History of Taylor County, Iowa: from the earliest historic times to 1910 by  Frank E. Crosson. Chicago, The S.J. Clarke Publishing Co. 1910
(biographicals transcribed by Linda Kestner: lfkestner3@msn.com)
Page 252
Loey Hemenover, who carries on general agricultural pursuits on section 12, Ross township, manifests a persistent and energetic spirit in his business affairs that has brought him a substantial degree of success, making him the owner of eighty acres of rich and productive land, which is situated about three and half miles from Bedford.  He has lived in Taylor county since 1875 and is a native son of the middle west, his birth having occurred in Prairie City, Fulton county, Illinois, on the 22d of August, 1857.  His father, D. C. Hemenover, was a native of Michigan and was married in Fulton, Illinois, to Miss Elizabeth Hunt.  He began farming in Illinois and four of his children were born in that state.  He afterward removed to Iowa, settling in Taylor county, where he carried on general agricultural pursuits in Clayton township until his removal to Des Moines.  His first wife died in Morris, Illinois, and he later married again.  His children were: Loey, of this review; Frank, now living in Nebraska; Harry, who died in Taylor county at the age of sixteen years; and Ona, the wife of Jack Parlan, of Chicago.
Loey Hemenover was reared to the age of sixteen years in Fulton county, Illinois, and then removed to Knox county, settling near Abingdon.  He began earning his own livelihood when but nine years of age, being employed at farm labor.  As a young man he went to Colorado, where he worked in the mines, engaged in teaming and did anything that would yield him an honest living.  After two years spent in the west he made his way from Colorado to Bedford, Iowa, but after a year returned to Colorado, where he again spent two years.  On the expiration of that period he once more came to Taylor county and two years later he went to Council Bluffs, where he was employed in the gas house for two years.  He afterward went to Mills county, Iowa, where he worked on a ranch in the employ of one man for seven years, his long continuance in that position being positive proof of his capability, fidelity and the trust reposed in him.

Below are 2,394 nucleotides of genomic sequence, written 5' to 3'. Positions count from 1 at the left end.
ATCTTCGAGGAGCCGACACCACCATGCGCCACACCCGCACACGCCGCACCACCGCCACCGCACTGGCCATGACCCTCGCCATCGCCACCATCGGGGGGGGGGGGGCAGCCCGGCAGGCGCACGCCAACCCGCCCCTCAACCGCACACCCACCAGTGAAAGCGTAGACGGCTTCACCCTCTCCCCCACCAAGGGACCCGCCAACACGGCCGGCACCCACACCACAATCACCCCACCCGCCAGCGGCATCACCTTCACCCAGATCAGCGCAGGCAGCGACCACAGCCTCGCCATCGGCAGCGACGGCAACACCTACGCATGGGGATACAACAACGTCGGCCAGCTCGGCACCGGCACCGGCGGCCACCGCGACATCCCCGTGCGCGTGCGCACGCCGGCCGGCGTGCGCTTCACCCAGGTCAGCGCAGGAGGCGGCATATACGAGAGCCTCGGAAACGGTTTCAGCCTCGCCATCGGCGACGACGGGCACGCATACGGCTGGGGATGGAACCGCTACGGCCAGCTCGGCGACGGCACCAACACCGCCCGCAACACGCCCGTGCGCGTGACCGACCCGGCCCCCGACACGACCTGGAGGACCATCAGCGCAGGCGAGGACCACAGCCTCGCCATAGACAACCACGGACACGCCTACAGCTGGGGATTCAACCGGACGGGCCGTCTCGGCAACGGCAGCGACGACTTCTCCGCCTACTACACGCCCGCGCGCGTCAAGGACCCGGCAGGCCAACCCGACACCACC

Mr. Hemenover was married in Bedford on the 16th of February, 1883, to Miss Ida Beall, a native of Taylor county and a daughter of Jared Beall, one of the pioneers of this locality.  Following their marriage the young couple began their domestic life in Monona county, Iowa, on a rented farm, which Mr. Hemenover cultivated for eight years, after which he returned to Taylor county and settled in Clayton township, where he rented land for two or three years.  He afterward spent two years in the gas house at Council Bluffs and later he bought a farm in Clayton township, where he carried on general agricultural pursuits for six years.  In 1907 he disposed of that property and bought his present farm, on which he located in the spring of 1908.  He has a good residence here, substantial outbuildings, and altogether a well-improved place.  He is diligent and persistent in his work and his success has come as the direct reward of his own labors.
(Page 253) Unto Mr. and Mrs. Hemenover have been born three children: Ona, the wife of W. J. Moore, a resident farmer of Clayton township, by whom she has one child, Hazel; Court D., who is proving an able assistant to his father in carrying on the home farm; and Edna, who died when about five years of age.
Politically Mr. Hemenover is a democrat and keeps well informed on the questions and issues of the day, although he does not seek nor desire public office.  His wife is a member of the East Mission church and Mr. Hemenover belongs to Emerson Lodge, A. F & A. M.  His record proves what can be accomplished by energy and determination, for steadily he has worked his way upward and although he started out empty-handed at the age of nine years he is now comfortably situated in life, with a good farm that yields to him a gratifying annual income.